Survey finds 71% of senior voters think Social Security should be expanded to provide modestly higher retirement benefits and more fair cost–of–living adjustments (COLAs).
A majority of older voters think Social Security should be strengthened, but are opposed to cutting benefits, says a national survey by The Senior Citizens League (TSCL).
The new national survey found that older voters favor some changes that provide the program with more revenue, and provide retirees with modestly higher benefits in the future.
According to TSCL's 2016 Senior Survey, 71 percent of older voters think Social Security should be expanded to provide modestly higher retirement benefits and more fair cost – of – living adjustments (COLAs). An analysis for TSCL estimates that if COLAs were indexed using a "senior" consumer price index - the government's Consumer Price Index for the Elderly (CPI-E) - Social Security recipients would receive a 1.3 percent increase instead of an estimated 0.2 percent COLA in 2017.
TSCL believes modestly higher retirement benefits are needed by a majority of people at or nearing retirement.
A number of national studies indicate that millions of older Americans are entering retirement without the financial resources to cover retirements that may stretch 30 years or more. A 2015 report from the U.S. Government Accountability Office that says about one - half of households 55 and older have no retirement savings, and many of those that do run the risk of falling short of income.
"Record low growth in Social Security benefits over the past seven years is contributing to the problem," says TSCL Chairman, Ed Cates. Social Security recipients receive an annual cost – of – living adjustment (COLA) in most years, to protect the buying power of benefits from rising prices when they retire. But since 2010, the annual raise has averaged just 1.2 percent - less than half the more typical 3 percent average from 1999 – 2009.
And while Social Security benefits have flat-lined since 2010, retirees report that household expenses are still climbing - causing people to spend retirement savings more quickly and to go into debt. This year Social Security recipients received no COLA at all, but 73 percent of survey participants reported that their monthly expenses grew by more than $79 over the past twelve months. Things aren't likely to improve soon. The Social Security Trust Fund trustees estimate that the COLA in 2017 will be just 0.2 percent - just $2.00 for $1,000 in benefits.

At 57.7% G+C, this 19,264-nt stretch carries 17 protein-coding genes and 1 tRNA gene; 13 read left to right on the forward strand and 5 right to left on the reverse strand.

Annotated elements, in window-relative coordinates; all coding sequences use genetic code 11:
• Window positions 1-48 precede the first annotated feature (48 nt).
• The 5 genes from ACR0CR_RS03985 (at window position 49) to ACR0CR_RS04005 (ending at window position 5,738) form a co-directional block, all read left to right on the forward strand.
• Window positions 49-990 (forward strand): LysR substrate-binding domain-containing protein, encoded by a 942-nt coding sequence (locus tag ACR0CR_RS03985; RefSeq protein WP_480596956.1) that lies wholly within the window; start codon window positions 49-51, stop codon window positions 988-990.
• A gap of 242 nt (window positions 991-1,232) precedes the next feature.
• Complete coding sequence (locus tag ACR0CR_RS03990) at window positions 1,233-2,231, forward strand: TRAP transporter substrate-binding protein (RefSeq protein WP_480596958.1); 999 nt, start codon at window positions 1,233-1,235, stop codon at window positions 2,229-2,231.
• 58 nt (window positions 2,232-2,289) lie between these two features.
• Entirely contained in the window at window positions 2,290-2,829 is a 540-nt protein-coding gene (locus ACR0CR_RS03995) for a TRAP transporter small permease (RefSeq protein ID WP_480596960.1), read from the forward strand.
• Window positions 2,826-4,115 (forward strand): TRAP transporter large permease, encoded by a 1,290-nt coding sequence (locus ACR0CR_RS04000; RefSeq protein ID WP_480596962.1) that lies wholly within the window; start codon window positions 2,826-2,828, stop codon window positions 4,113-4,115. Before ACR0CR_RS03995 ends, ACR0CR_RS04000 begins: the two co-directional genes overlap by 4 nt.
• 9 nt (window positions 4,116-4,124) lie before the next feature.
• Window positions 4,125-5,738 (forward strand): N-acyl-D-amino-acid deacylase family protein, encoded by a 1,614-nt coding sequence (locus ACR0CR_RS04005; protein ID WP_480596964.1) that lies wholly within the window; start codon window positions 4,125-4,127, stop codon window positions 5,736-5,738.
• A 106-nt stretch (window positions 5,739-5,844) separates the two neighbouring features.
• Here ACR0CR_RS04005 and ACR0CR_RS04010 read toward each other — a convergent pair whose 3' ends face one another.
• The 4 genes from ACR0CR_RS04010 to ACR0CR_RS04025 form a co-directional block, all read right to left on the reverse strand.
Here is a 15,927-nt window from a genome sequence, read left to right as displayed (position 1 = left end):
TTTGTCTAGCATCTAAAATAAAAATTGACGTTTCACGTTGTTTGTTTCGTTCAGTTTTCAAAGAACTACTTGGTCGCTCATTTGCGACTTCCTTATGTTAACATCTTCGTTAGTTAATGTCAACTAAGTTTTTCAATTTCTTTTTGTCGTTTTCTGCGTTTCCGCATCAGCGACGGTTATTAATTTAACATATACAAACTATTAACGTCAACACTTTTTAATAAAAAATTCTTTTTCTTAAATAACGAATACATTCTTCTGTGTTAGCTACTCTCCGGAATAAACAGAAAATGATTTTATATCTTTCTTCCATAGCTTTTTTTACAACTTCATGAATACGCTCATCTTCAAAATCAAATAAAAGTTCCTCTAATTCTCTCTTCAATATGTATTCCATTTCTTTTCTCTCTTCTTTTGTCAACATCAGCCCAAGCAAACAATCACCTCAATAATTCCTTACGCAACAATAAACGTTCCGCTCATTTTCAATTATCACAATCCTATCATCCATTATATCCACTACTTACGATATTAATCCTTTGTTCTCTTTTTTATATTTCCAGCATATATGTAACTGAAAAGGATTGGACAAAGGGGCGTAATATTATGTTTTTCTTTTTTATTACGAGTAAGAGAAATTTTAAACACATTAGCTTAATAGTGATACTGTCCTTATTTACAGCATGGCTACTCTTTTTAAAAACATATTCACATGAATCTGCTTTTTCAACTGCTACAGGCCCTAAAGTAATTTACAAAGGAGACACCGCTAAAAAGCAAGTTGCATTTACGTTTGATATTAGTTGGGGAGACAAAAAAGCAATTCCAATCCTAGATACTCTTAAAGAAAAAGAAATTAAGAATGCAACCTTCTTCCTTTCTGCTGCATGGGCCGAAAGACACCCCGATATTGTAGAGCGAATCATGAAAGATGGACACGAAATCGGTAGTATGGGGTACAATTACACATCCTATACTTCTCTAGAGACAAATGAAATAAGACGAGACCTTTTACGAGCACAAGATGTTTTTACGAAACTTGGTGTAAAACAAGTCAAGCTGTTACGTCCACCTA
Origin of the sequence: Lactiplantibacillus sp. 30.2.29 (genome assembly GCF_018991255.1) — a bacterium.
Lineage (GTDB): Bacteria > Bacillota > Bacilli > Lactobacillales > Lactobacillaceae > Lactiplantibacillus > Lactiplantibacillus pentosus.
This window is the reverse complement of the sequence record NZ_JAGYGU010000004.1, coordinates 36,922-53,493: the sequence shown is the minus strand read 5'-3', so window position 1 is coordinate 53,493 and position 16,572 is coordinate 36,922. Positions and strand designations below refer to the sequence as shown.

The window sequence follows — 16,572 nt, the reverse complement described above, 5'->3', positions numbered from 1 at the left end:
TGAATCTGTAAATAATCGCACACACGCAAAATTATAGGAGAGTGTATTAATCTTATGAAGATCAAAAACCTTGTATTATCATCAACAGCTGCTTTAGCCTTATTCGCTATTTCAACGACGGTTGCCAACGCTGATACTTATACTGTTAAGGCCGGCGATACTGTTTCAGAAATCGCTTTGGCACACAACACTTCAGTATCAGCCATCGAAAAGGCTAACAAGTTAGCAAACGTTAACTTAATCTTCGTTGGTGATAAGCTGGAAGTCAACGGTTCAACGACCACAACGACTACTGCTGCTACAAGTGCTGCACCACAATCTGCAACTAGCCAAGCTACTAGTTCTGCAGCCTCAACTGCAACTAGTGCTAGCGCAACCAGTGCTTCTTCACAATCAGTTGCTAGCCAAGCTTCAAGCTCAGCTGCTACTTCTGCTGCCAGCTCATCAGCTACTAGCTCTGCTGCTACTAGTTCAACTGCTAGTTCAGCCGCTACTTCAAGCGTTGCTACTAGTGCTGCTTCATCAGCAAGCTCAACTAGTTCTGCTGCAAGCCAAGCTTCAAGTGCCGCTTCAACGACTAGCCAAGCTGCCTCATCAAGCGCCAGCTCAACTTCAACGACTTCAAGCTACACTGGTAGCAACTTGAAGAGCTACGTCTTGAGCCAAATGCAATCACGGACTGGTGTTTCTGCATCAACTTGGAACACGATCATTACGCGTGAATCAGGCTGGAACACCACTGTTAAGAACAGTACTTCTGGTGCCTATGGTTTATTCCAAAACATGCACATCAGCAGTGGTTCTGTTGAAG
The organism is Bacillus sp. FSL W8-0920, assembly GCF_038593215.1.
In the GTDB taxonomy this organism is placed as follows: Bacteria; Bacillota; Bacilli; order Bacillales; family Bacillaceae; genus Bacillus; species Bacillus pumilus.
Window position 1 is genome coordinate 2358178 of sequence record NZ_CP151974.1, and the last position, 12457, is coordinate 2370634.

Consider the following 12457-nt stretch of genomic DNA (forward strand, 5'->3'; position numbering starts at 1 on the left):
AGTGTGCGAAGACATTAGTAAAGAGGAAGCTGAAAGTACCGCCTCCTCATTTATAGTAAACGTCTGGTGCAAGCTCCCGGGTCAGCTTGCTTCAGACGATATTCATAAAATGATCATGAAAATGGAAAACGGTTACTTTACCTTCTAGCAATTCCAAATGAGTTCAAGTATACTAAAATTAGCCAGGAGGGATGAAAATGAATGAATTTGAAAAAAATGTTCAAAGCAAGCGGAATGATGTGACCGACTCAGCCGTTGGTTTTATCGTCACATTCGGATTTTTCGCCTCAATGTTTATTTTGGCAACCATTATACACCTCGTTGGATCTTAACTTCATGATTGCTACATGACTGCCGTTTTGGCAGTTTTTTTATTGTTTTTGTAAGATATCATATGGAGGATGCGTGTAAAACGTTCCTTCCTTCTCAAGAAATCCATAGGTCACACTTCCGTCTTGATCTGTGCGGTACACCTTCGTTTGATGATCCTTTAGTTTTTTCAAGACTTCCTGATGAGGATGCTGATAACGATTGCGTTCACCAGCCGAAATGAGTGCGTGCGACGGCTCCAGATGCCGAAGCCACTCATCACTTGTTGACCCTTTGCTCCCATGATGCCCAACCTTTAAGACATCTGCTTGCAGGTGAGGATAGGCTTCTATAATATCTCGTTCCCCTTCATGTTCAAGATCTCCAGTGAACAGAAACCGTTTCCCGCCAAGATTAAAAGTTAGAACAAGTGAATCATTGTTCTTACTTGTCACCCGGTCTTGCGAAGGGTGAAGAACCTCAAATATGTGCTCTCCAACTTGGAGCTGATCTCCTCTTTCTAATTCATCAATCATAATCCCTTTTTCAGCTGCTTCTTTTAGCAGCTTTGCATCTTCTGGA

TSCL believes that benefits should be increased, not cut.
To do this while providing enough funding to keep the program solvent for another 50 years, 78 percent of TSCL's survey participants favor raising the taxable cap on earnings so that Social Security taxes would be collected on all earnings. Currently only earnings up to $118,500 are taxed for Social Security. "This means the nation's highest earning people, like the CEOs of some of the nation's biggest companies, are pocketing a huge tax break on all earnings over the cap," says Cates.
TSCL is working hard for legislation that would lift the taxable maximum cap, expand Social Security by boosting retirement benefits and provide greater retirement security by using a "seniors" consumer price index, the CPI-E, to determine the annual COLA. To learn more, visit www.SeniorsLeague.org